Newspaper article Fraser Coast Chronicle (Hervey Bay, Australia)

Bells Are a Part of Sunday Morning in Maryborough

Newspaper article Fraser Coast Chronicle (Hervey Bay, Australia)

Bells Are a Part of Sunday Morning in Maryborough

Article excerpt

LOOKING BACK

GEORGE SEYMOUR

SOME Sunday mornings I like to help at St Paul's Church with the bell ringing in the historic tower.

The building is effectively a giant musical instrument with the musicians inside it.

25 metres high, it has three floors above the ground floor.

The ground floor is a lovely small museum which documents its history, the bellringers assemble on the first floor to pull the ropes attached to the bells, the ropes go through that ceiling and right through the second floor to the third floor where the massive bells are held.

It is a really enjoyable experience in a truly historic building.

Last Sunday as I climbed the ladders up St Paul's Bell Tower I thought about its history.

Here, 130 years ago, at 2.30pm on Easter Sunday, April 1, 1888, the tower and bells were dedicated.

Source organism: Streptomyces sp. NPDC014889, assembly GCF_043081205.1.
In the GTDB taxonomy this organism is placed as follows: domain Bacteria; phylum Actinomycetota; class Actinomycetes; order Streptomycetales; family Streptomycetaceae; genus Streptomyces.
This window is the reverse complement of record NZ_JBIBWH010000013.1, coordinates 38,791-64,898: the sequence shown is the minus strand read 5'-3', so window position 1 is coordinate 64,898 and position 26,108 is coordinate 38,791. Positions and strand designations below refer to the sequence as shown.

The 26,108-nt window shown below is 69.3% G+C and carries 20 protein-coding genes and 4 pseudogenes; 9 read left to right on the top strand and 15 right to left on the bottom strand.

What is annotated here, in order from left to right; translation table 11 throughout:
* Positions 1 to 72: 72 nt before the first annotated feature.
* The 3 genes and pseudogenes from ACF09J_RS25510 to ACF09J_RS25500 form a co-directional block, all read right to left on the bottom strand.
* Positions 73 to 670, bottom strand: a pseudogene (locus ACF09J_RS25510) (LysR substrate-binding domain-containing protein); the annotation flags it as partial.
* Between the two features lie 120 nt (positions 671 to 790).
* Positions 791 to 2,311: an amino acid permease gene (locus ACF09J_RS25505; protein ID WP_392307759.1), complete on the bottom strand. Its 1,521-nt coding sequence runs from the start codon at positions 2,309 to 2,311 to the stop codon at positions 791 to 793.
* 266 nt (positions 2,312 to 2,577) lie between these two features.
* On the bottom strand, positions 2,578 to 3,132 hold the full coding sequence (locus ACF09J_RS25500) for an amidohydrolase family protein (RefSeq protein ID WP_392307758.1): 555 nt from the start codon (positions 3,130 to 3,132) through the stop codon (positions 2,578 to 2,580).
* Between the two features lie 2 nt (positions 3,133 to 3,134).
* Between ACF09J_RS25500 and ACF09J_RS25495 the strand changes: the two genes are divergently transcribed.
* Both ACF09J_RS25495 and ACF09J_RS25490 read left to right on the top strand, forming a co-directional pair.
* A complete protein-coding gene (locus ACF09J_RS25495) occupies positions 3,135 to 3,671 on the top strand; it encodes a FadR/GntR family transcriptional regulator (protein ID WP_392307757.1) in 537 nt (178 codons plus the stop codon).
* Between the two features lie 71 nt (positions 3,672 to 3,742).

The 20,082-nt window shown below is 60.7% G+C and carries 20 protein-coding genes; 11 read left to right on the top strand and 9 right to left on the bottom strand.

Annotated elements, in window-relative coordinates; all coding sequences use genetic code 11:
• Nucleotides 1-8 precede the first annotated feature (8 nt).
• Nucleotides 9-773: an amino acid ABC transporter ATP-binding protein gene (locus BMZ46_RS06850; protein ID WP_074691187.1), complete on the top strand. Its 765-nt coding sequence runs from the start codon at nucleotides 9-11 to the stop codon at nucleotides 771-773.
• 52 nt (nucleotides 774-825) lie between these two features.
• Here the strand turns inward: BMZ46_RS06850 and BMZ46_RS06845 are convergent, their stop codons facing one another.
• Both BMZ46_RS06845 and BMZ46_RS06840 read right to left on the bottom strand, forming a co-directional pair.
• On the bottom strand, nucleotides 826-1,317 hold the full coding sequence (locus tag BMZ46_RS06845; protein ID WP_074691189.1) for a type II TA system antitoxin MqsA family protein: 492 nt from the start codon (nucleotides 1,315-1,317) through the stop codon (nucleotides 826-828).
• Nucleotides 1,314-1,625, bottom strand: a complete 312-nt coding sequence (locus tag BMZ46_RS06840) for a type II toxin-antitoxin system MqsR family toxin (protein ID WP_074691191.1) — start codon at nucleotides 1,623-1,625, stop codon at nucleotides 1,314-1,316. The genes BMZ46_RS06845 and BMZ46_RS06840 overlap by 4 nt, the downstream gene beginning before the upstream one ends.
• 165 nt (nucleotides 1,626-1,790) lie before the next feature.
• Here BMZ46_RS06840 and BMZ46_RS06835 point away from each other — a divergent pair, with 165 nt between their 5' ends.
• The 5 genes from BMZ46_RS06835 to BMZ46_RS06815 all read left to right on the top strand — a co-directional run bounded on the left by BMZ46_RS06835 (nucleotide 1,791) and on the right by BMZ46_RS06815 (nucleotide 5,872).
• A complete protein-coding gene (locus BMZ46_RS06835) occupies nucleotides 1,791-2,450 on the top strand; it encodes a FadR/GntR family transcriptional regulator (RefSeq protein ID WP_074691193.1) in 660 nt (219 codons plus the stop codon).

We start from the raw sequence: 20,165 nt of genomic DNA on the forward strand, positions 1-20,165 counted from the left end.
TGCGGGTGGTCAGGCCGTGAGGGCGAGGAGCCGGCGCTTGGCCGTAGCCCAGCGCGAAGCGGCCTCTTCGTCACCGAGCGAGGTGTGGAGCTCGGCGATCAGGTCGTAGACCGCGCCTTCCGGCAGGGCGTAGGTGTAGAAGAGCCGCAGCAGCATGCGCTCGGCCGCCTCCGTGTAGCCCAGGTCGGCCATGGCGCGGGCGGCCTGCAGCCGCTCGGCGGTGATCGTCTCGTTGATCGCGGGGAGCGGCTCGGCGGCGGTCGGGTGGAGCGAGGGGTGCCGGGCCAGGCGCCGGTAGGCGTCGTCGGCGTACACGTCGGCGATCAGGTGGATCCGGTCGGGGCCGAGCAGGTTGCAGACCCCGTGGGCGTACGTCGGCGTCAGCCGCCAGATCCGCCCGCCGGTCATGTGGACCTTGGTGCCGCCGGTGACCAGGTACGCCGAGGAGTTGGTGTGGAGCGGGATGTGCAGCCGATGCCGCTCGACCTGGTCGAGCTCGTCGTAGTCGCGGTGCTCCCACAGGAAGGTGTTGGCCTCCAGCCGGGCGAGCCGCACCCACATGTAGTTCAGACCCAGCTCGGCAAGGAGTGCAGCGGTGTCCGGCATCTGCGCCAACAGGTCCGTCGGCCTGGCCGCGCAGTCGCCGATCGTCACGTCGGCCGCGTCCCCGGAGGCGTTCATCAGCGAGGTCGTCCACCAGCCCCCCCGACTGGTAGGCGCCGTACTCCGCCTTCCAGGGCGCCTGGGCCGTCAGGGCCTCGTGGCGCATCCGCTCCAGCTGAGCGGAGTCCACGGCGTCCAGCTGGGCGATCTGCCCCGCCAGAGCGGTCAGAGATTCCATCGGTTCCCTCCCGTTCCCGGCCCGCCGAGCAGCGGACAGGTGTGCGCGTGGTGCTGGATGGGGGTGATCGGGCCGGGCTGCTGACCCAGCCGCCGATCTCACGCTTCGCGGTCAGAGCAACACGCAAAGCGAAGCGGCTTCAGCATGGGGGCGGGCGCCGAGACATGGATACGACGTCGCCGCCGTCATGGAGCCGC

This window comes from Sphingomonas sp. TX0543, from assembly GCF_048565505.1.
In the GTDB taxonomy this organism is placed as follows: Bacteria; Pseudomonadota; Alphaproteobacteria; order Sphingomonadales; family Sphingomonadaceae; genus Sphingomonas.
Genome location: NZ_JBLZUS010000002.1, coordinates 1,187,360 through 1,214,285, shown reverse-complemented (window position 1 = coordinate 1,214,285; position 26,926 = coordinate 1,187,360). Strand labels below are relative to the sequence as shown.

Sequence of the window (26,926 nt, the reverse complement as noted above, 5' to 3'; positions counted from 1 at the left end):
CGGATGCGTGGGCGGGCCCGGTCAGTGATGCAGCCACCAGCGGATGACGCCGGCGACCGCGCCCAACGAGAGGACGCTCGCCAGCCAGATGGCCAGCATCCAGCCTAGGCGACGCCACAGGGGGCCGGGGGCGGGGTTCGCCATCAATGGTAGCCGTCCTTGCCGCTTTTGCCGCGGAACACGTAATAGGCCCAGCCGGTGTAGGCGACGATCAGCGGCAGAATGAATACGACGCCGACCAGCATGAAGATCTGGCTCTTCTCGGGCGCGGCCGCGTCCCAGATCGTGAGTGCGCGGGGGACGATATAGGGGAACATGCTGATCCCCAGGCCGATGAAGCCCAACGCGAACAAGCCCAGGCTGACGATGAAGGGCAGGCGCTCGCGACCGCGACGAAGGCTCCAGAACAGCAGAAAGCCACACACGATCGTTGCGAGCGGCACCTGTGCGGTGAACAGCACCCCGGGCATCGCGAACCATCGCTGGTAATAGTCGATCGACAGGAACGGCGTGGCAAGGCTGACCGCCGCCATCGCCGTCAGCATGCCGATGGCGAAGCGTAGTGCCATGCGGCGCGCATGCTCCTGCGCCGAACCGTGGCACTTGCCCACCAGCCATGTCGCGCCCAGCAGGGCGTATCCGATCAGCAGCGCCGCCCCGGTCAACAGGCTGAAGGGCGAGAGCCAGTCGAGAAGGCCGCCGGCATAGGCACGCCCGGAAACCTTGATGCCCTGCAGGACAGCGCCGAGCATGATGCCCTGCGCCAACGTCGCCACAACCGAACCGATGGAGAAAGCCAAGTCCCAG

Since that time they have provided an acoustic backdrop to Maryborough and a connection to our history.

Ruth Andersen brings a great deal of energy and enthusiasm to her role as the Tower Captain.

She carries on the traditions that have been handed down by generations of Maryborough men and women as well as regularly welcoming school children and other visitors who like to give bell ringing a try.

The bell tower was added to the church grounds in 1887.

The impressive structure, with nine bells cast by Mears Whitechapel Bell Founders of London, cost [pounds sterling]3,500.

The contractor was Jesse Thomas and the architect who gave us this landmark was James Buchanan.

In order to build this substantial tower, Brennan and Geraghty Brickworks made 73,000 of the bricks as well as some from Richard Hebbards' Brickyards on Teddington Road.

As can be deduced from the marble memorial above the entrance to the tower, these funds came from a donation by Edgar Aldridge in memory of his late wife, Maria.

They were a pioneering couple who prospered through hard work and business acumen.

It was a partnership which left a lasting and unique legacy to the Maryborough community. …

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